The Relationship between intraocular pressure and progressive retinal nerve fiber layer loss in glaucoma.
To evaluate the relationship between intraocular pressure (IOP) and progressive retinal nerve fiber layer (RNFL) loss, as measured by scanning laser polarimetry with enhanced corneal compensation (GDx ECC), in a cohort of glaucoma patients and individuals suspected of having the disease followed over time.Observational cohort study.The study included 344 eyes of 204 patients recruited from the Diagnostic Innovations in Glaucoma Study (DIGS). There were 98 eyes (28%) with a diagnosis of glaucoma and 246 (72%) were considered glaucoma suspects at baseline.Images were obtained annually with the GDx ECC scanning laser polarimeter, along with stereophotographs and SAP. The study included a total of 1211 GDx ECC visits with an average of 3.5 visits per eye. Progression was determined by the Guided Progression Analysis software for SAP and by masked assessment of stereophotographs performed by expert graders.Random coefficient models were used to evaluate the relationship between IOP and RNFL thickness measurements over time in progressors and nonprogressors. Models were adjusted for baseline diagnosis and central corneal thickness.For all 344 eyes, the overall rate of change for the GDx ECC average thickness at an average IOP of 17 mmHg was -0.25 microm per year (P = 0.002). Each 1-mmHg higher IOP was associated with an additional loss of 0.05 microm per year of RNFL (P = 0.001). Twenty-nine eyes (8%) showed progression on SAP and/or optic disc stereophotographs. These eyes had a significantly higher rate of RNFL change (-0.95 microm/year) than nonprogressors (-0.17 microm/year; P = 0.001). For progressors, each 1-mmHg higher IOP was associated with an additional loss of 0.13 microm per year of RNFL.Higher levels of IOP during follow-up were significantly related to higher rates of progressive RNFL loss detected by the GDx ECC. These findings suggest that the GDx ECC may be helpful in monitoring progression and estimating rates of change in patients with glaucoma or suspected of having the disease. Also, they may contribute to a better understanding of the relationship between IOP and structural deterioration in glaucoma.Proprietary or commercial disclosure may be found after the references.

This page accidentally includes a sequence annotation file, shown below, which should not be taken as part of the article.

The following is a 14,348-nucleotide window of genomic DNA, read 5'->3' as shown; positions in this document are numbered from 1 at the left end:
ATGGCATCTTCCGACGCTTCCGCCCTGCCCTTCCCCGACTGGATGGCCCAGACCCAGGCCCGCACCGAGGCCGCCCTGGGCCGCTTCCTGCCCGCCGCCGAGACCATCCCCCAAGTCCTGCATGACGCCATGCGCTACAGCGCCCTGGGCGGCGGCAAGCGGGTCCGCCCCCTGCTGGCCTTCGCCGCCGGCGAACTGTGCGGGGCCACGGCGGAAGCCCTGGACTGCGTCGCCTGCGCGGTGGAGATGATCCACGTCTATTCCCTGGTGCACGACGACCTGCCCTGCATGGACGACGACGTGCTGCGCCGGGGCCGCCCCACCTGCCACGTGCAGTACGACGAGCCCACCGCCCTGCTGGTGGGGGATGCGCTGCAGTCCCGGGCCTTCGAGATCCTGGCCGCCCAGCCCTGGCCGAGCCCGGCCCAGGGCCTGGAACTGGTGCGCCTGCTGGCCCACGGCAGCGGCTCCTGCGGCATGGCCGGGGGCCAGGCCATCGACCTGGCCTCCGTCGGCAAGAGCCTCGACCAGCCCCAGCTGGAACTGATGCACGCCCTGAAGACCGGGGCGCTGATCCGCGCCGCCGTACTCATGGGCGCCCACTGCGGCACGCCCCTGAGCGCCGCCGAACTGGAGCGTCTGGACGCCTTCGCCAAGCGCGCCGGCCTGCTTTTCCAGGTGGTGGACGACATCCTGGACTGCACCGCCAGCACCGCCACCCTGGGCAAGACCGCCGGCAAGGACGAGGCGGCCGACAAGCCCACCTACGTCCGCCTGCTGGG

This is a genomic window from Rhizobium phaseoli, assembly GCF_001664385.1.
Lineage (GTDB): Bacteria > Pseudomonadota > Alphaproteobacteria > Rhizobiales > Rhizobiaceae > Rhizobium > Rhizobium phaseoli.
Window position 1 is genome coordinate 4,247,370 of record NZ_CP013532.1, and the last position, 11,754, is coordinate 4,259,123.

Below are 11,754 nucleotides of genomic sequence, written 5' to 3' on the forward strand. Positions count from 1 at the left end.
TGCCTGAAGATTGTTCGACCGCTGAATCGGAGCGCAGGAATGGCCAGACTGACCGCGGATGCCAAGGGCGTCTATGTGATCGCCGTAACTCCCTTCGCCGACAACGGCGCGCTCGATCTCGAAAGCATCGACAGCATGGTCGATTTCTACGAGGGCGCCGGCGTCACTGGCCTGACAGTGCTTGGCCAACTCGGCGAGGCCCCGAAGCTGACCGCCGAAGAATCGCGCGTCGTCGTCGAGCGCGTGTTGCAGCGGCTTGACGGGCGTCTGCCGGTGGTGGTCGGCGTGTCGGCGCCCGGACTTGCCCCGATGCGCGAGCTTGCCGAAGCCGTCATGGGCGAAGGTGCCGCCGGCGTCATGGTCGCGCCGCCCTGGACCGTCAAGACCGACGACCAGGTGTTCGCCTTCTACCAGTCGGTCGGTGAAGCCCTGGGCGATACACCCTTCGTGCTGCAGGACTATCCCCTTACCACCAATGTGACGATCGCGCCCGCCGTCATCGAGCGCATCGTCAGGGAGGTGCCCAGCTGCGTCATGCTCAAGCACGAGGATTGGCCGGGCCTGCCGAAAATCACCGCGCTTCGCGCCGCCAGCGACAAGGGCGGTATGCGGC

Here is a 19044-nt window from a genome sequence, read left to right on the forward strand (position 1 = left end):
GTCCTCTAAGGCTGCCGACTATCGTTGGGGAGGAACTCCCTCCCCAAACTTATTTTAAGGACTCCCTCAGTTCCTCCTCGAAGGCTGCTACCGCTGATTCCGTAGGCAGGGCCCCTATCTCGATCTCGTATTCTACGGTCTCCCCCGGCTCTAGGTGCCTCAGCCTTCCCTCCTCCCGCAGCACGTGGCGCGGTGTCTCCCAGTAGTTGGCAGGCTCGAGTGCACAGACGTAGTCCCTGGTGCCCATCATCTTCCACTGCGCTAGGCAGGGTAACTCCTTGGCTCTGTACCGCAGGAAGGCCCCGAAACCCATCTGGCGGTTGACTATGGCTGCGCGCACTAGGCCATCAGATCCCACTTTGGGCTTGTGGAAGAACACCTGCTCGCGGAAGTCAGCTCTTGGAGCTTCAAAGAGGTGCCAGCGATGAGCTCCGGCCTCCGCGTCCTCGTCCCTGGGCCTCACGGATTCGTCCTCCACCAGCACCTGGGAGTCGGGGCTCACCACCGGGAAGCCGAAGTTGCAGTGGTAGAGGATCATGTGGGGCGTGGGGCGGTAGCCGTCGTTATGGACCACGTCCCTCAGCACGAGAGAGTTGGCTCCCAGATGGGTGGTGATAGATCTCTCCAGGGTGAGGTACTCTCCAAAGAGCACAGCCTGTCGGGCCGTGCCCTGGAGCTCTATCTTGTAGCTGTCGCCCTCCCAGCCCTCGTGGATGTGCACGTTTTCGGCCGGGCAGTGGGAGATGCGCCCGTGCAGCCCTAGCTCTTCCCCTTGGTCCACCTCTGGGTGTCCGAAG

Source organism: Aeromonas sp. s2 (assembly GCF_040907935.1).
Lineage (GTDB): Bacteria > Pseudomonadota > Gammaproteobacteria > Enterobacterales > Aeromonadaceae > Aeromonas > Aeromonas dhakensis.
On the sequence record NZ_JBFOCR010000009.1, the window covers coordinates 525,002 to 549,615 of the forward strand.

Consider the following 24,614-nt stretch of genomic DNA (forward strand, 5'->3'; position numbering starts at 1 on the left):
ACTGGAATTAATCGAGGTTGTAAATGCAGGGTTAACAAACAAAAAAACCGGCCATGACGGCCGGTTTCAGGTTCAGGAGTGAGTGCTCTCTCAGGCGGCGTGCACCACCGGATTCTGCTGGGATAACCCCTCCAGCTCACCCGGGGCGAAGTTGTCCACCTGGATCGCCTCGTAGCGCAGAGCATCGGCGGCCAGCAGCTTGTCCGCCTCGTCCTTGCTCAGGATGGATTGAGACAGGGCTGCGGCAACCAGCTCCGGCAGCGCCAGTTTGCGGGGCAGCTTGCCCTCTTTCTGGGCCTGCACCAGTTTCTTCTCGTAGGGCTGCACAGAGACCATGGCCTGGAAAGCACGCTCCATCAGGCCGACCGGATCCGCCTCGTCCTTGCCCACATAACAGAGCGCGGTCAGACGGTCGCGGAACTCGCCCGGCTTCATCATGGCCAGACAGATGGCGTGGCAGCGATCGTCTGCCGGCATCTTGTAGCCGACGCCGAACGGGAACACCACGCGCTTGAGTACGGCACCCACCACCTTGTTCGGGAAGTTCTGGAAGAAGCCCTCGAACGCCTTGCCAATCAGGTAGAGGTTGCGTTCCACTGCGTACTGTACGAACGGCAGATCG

Medeiros, FA; Alencar, LM; Zangwill, LM; Sample, PA; Weinreb, RN
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